Anglers spend tens of thousands of dollars on boats, outboard motors and fishing gear, but anchors are pretty cheap. Chances are, the anchor is the least-expensive piece of fishing gear on any boat, but that doesn’t mean it’s less important.

Dave Tilley of SaltwaterCentral.com said anchors should be cheap. He also said that when it comes to bottom-fishing, they are the most-important piece of gear on the boat, by far.

“Buy the cheapest anchor you can find that is big enough for your boat. You don’t want to spend a lot of money on anchors, because you will lose them from time to time. It’s simply unavoidable,” said Tilley, who admitted talking to a lot of anglers who don’t understand the importance of anchoring correctly — or how to do it properly.

“Many people think ‘It’s just an anchor. Throw it overboard and start fishing,’” he said. 

Tilley said that’s a common attitude about anchors, and thinking that way is a big mistake.

“The anchor keeps you on top of the fish. Without that anchor, you’re not staying over top of the best fishing area,” he said. “Without taking the time to properly anchor, you might as well not even have an anchor on the boat. If you’re anchored properly, you will catch fish. It’s that simple.”

What should anglers do to make sure they are anchoring properly? Tilley has a few tips.

Anchors should always have a section of chain that is half the length of the boat. 

“Don’t tie a rope directly to the anchor. You need a swivel and piece of chain between rope and anchor,” he said. “The chain helps the anchor lay down properly, and the chain will help keep the anchor on the bottom. The section of chain should also weigh less than the anchor, otherwise, it will become entangled in the anchor on the way down.

“If you want to just toss the anchor out and have it going almost straight up and down, that’s not going to work for very long. The anchor will easily break lose in the wind and waves. You’ve got to have the proper length of rope out to keep you anchored.”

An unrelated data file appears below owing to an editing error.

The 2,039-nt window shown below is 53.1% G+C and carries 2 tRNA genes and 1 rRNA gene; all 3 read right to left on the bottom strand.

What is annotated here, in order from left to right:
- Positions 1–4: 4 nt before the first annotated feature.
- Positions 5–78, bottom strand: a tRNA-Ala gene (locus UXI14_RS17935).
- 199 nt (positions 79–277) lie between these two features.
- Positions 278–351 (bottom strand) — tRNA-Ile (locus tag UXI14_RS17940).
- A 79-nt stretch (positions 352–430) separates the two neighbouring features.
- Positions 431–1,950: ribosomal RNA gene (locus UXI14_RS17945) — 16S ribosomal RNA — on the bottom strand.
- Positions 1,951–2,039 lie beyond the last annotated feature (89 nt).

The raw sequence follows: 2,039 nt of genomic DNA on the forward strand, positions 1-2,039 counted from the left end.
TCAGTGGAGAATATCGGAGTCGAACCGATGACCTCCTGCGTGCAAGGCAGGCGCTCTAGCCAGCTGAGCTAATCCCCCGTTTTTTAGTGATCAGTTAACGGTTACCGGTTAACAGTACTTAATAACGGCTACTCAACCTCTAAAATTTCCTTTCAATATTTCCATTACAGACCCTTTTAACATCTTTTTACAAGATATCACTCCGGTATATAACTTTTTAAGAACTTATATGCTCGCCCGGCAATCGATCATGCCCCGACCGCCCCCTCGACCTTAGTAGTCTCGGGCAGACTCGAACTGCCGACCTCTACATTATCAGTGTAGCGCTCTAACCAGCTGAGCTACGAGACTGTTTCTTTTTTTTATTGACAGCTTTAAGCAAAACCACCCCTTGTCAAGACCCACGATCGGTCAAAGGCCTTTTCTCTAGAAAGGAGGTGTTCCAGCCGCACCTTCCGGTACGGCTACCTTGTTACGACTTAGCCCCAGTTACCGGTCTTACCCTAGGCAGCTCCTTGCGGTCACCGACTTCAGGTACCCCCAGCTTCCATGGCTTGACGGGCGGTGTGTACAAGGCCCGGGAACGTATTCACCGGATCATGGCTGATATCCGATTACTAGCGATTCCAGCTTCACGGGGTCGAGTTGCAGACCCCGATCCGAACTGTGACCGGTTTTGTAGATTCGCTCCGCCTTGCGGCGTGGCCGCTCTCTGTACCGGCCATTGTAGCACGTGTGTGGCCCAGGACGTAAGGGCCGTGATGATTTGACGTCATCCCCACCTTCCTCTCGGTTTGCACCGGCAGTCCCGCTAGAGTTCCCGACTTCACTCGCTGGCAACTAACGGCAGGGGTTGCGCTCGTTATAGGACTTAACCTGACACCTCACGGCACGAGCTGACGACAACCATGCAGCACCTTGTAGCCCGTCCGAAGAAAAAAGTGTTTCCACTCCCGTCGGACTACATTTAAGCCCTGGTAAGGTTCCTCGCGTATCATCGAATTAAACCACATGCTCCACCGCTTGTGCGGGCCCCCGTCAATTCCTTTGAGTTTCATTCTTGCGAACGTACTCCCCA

The proper length depends on the size of your boat and the depth of water you’re fishing. Tilley advises anglers to purchase a large spool of rope and cut it to the desired length. You’ll save money this way, and you’ll have spare anchor line, which he said anglers should always carry.

Tilley also said anglers should color small areas of their anchor rope to signify certain depths. He uses Plasticoat paint, which dries on as a thick plastic that doesn’t wash away, but he said permanent markers will also work.

“At the 25-foot mark, I put some blue paint. At the 50-foot mark, I use black. At 100, red, and on and on. That way, you’ll always know how much line you have out, and how close you are to the anchor when you’re pulling it back in,” he said.

Having the proper anchor and rope is just part of the equation. You still have to anchor properly to get on the fish.

“I find the waypoint I’m looking for with my depth finder. I take my time studying the length of the structure. I’m checking to see which side of the structure is highest, which is lowest, then I just put the boat in neutral. This helps me find which way the current is running and how strong. You always want to fish on the downcurrent side of structure,” he said.

Once Tilley (910-264-3973) has these factors figured out, he motors to the upcurrent side of the structure, watches his depth finder closely, and drops anchor. Then he lets out anchor line, again watching his depth finder until he is exactly over the spot he wants to fish.

“Before you put any lines out, watch your depth finder once the boat is securely anchored. If the boat isn’t exactly over the spot you want to be, pull up the anchor and try it again. This can be frustrating for anglers on your boat, so don’t hesitate to tell them to sit down, shut up, and wait. The time you take now to get properly anchored is worth every second, minute, or half-hour,” he said.